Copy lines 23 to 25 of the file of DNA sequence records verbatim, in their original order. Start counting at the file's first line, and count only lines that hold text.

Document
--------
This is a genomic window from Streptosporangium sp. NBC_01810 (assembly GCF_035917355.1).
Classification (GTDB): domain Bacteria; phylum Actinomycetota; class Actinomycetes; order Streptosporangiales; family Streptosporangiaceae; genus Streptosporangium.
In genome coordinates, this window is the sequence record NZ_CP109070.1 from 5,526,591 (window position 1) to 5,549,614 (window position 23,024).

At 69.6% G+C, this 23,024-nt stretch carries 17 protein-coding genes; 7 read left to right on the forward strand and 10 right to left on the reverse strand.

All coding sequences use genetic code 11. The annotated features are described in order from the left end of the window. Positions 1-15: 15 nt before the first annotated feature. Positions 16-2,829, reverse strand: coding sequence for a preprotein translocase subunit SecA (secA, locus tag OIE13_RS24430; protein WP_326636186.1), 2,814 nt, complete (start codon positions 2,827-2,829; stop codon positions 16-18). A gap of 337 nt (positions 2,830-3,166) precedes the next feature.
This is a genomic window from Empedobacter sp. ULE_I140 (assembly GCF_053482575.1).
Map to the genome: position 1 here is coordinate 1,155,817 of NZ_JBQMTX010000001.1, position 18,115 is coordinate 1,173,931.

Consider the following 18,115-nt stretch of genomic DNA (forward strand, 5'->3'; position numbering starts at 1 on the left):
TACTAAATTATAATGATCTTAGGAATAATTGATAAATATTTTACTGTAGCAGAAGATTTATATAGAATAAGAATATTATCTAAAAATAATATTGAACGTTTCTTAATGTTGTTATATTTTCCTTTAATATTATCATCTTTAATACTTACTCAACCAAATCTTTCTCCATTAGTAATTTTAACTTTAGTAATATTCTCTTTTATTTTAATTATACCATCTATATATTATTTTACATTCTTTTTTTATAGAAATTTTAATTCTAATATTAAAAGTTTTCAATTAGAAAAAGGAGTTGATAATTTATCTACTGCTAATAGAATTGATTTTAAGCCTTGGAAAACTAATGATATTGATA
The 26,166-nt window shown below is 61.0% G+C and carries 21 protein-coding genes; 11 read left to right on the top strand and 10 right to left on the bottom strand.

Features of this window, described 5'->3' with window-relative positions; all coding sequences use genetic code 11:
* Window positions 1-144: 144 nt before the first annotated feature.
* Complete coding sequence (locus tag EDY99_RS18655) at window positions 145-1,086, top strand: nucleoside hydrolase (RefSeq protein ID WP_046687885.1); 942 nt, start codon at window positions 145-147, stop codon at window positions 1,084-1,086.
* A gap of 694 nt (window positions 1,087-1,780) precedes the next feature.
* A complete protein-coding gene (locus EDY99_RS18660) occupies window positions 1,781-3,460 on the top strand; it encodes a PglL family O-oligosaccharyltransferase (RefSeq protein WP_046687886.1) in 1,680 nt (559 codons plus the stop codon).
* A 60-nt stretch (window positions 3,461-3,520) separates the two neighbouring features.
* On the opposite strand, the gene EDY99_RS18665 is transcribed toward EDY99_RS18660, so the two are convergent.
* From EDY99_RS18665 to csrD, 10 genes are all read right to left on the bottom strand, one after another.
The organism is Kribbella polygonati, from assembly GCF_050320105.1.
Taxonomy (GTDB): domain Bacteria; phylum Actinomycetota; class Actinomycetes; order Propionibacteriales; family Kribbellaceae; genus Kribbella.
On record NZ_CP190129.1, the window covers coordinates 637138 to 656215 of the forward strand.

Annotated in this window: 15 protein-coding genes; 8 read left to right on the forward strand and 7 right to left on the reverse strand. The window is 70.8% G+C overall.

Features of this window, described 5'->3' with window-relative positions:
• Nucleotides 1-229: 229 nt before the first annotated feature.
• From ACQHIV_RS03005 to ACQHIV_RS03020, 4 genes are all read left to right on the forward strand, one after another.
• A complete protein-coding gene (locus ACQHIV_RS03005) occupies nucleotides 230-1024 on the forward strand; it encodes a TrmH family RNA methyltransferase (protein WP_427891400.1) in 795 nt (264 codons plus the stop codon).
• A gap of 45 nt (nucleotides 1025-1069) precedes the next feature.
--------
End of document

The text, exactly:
Features of this window, described 5'->3' with window-relative positions:
• Nucleotides 1-229: 229 nt before the first annotated feature.
• From ACQHIV_RS03005 to ACQHIV_RS03020, 4 genes are all read left to right on the forward strand, one after another.